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New HEPA Certification and Hazardous Dust Regulations

Make sure your new vacuum fits the bill

Several pages into the Environmental Protection Agency's new Renovation, Repair and Painting Rule, there is a statement pertaining to the use of HEPA certified vacuums: "HEPA vacuum means a vacuum cleaner which has been designed with a high-efficiency particulate air (HEPA) filter as the last filtration stage. A HEPA filter is a filter that is capable of capturing particles of 0.3 microns with 99.97 percent efficiency."

Today, that's a starting point when you're looking for a vacuum, especially if the scope of work you perform includes renovations or demolition. In those cases, a HEPA certified vacuum may be required.

According to Chris Hudson, president of Pathfinder Concepts LLC, there are additional things contractors should consider when dealing with potentially hazardous dust: "A lot of people look at how efficient a vacuum is in picking up dust, but they don't think about how they're going to empty it when it's full. Concrete dust weighs about 12 pounds per gallon. A few gallons and you're dealing with some real weight. Additionally, if you're releasing hazardous dust when you empty the vacuum, the HEPA filter is really a moot point."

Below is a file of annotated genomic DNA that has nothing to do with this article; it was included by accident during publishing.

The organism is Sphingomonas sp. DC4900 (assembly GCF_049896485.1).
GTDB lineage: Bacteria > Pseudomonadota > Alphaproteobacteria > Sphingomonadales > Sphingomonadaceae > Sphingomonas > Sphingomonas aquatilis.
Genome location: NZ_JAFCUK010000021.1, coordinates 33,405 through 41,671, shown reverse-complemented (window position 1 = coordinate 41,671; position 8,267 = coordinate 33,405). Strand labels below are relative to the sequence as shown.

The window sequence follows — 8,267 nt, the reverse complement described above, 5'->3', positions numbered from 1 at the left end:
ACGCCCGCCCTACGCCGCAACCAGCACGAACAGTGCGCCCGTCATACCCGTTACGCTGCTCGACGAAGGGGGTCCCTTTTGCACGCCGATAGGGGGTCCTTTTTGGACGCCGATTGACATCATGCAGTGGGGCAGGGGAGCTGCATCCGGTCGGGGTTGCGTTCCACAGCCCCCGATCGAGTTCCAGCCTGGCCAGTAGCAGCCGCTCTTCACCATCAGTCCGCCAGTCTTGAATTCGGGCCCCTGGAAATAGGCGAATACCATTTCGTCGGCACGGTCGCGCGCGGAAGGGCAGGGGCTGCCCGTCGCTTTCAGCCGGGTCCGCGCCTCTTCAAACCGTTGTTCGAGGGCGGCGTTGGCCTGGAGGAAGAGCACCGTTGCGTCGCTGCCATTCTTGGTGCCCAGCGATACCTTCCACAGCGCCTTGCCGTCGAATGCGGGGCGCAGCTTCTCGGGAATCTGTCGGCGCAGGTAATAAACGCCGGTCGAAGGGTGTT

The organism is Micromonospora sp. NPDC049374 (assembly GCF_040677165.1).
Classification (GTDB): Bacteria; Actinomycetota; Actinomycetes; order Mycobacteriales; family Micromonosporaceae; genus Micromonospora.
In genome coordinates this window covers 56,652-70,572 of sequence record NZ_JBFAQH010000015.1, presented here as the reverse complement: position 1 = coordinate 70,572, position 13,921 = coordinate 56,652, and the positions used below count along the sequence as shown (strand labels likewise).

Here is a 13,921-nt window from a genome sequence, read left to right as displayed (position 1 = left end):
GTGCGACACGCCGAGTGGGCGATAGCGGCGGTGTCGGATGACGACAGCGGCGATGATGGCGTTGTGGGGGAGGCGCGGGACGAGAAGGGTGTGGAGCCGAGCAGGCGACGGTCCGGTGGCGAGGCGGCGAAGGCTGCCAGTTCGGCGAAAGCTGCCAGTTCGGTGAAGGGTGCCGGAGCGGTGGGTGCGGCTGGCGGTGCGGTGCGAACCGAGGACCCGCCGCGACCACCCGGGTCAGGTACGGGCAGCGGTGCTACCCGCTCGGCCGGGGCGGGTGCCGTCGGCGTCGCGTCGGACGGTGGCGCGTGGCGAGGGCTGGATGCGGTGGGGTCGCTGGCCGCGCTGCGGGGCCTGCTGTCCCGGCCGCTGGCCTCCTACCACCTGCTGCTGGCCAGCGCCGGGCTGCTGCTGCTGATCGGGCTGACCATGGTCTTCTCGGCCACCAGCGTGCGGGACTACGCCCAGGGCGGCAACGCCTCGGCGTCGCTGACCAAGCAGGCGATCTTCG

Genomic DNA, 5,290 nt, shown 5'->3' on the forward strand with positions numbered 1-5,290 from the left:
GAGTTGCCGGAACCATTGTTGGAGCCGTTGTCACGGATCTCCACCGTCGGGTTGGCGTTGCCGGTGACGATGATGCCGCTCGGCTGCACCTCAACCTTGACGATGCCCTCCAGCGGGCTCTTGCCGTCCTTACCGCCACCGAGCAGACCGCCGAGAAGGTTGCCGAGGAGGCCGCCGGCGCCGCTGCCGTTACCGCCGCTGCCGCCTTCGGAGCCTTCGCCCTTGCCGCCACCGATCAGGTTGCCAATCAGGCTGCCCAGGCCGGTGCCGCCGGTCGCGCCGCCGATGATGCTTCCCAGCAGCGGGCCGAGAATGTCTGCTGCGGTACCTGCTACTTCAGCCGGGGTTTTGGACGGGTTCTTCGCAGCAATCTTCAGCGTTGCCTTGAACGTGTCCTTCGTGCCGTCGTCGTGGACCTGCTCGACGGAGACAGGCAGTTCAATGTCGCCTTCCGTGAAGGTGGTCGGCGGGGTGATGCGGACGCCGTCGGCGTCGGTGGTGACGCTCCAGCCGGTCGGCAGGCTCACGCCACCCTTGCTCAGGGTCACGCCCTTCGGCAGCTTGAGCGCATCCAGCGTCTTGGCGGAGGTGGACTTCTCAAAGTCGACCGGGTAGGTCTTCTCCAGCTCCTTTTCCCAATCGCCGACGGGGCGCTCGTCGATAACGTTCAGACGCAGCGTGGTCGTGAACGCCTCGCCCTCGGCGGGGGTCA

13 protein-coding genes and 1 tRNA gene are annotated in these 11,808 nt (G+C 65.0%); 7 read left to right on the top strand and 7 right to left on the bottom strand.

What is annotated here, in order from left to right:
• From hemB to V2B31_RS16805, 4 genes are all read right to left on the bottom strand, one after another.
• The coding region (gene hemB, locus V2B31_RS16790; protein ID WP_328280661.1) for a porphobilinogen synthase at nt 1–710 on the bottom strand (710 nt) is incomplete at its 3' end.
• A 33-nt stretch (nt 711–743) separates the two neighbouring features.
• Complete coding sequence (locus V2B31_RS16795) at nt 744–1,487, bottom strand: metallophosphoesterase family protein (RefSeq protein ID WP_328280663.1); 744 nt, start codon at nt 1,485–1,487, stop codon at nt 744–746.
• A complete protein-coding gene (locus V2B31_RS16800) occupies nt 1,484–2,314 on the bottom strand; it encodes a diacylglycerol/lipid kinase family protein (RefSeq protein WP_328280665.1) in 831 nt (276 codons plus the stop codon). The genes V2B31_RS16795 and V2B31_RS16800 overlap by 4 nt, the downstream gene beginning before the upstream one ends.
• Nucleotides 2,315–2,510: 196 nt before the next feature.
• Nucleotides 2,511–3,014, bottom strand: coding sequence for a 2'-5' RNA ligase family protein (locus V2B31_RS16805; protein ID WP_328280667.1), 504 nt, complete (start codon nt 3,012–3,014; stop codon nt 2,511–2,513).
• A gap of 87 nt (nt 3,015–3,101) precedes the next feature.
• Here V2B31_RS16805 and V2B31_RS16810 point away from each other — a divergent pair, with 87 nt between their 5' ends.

Some manufacturers offer vacuums that feature a bottom port to which a plastic bag can be securely attached, creating a closed system into which the operator can empty hazardous material. Another option is the Longopac bagging system, which is a similar concept - a closed system utilizing securely attached plastic bags.

"Many manufacturers offer HEPA options with their vacuums, " says Bryon Bruington of Kut-Rite Manufacturing Co. "Just like with non-HEPA applications, contractors should consider the full scope of options when they're choosing a vacuum."